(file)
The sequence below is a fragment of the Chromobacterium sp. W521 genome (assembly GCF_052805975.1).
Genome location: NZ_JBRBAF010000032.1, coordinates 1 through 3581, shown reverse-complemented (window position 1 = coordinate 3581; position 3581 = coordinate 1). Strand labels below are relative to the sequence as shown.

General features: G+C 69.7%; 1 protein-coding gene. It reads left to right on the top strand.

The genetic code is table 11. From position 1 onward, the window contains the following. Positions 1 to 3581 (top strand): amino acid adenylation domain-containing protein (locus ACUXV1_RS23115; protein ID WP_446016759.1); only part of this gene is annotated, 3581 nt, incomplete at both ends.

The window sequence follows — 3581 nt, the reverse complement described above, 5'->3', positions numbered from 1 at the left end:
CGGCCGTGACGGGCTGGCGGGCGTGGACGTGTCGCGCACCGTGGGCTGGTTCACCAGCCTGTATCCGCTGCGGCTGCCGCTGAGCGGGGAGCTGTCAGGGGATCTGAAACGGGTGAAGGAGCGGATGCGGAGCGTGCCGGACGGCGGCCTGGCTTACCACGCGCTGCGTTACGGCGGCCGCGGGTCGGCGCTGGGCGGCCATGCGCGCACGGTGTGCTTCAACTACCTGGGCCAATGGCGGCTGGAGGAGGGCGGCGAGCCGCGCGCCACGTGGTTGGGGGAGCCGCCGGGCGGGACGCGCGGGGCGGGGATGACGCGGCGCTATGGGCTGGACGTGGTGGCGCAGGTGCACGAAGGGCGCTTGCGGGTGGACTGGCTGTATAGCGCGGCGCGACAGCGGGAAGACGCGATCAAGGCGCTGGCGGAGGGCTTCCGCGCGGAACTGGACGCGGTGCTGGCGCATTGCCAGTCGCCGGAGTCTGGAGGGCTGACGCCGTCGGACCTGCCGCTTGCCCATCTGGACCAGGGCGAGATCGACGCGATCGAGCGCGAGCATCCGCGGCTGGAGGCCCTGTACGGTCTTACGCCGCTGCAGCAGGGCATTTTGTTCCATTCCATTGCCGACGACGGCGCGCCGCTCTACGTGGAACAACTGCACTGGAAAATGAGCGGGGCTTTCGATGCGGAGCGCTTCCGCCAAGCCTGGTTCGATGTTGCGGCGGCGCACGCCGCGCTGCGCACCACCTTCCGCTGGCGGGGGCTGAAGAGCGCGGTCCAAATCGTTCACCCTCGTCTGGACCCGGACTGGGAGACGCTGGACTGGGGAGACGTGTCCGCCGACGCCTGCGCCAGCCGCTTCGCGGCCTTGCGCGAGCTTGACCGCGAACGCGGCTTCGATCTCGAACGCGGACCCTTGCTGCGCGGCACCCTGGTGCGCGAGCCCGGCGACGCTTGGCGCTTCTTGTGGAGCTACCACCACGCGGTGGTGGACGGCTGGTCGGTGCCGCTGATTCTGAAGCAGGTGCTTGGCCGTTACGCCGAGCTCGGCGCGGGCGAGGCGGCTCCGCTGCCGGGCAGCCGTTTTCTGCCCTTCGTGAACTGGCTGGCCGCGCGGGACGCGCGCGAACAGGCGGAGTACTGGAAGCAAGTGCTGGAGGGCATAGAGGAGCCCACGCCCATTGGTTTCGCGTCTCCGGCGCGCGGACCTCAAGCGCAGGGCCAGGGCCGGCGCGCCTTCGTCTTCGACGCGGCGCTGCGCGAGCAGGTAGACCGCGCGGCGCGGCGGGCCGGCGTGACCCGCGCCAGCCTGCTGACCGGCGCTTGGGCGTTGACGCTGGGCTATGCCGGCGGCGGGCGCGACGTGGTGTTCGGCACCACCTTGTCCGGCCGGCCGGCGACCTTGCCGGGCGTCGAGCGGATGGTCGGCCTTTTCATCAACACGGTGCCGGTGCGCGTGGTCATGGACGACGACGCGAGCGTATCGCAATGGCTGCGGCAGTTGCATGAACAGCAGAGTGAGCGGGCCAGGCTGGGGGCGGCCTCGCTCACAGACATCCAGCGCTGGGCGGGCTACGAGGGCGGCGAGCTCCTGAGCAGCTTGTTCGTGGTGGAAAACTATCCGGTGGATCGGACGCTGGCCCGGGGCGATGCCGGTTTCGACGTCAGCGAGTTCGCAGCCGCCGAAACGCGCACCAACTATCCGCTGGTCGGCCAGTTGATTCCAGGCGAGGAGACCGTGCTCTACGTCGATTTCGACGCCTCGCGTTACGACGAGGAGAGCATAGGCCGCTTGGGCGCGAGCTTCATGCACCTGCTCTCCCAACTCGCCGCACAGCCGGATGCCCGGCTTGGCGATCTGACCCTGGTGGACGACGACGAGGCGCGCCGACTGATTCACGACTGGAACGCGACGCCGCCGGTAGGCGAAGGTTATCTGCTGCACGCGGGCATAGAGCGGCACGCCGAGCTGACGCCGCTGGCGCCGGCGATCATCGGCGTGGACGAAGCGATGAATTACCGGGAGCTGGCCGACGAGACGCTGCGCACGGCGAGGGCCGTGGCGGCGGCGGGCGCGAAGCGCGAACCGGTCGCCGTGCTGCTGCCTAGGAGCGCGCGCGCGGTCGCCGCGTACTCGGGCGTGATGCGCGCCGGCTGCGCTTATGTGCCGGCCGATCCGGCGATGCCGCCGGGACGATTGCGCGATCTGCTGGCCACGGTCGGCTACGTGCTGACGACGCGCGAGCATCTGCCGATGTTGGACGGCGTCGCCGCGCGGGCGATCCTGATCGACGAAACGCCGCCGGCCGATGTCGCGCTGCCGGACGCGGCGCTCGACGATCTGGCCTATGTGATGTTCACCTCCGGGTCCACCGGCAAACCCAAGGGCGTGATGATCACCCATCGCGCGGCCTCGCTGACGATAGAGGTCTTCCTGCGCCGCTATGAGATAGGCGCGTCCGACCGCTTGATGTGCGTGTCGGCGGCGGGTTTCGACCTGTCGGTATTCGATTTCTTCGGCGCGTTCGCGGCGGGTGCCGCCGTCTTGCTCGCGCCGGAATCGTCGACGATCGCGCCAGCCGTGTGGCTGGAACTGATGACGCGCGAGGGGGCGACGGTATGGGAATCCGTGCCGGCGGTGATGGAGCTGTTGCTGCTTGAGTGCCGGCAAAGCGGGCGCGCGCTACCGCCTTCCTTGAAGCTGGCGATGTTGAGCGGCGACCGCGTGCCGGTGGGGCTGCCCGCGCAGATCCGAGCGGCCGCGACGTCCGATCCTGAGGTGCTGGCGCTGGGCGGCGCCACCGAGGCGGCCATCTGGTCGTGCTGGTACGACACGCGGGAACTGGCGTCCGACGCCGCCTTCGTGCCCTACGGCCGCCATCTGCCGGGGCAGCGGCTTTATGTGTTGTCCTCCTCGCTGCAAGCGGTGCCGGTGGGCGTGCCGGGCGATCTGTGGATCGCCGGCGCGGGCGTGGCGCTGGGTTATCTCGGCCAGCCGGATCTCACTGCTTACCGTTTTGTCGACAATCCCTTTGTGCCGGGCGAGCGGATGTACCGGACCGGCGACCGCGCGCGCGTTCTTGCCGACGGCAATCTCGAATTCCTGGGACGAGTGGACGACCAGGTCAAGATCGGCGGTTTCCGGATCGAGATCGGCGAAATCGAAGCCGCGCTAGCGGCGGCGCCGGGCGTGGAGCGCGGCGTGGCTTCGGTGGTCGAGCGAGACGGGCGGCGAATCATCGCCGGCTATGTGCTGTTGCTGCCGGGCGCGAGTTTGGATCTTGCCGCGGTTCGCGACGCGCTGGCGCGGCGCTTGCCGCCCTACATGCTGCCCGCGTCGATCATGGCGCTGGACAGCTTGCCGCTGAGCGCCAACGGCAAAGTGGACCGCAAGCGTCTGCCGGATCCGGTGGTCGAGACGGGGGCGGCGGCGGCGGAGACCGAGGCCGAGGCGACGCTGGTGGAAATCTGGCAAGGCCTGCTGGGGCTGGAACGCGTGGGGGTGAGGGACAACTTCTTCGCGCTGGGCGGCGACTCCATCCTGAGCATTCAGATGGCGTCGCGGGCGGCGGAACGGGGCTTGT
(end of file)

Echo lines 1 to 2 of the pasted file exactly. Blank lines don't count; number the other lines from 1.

The sequence below is a fragment of the Chromobacterium sp. W521 genome (assembly GCF_052805975.1).
Genome location: NZ_JBRBAF010000032.1, coordinates 1 through 3581, shown reverse-complemented (window position 1 = coordinate 3581; position 3581 = coordinate 1). Strand labels below are relative to the sequence as shown.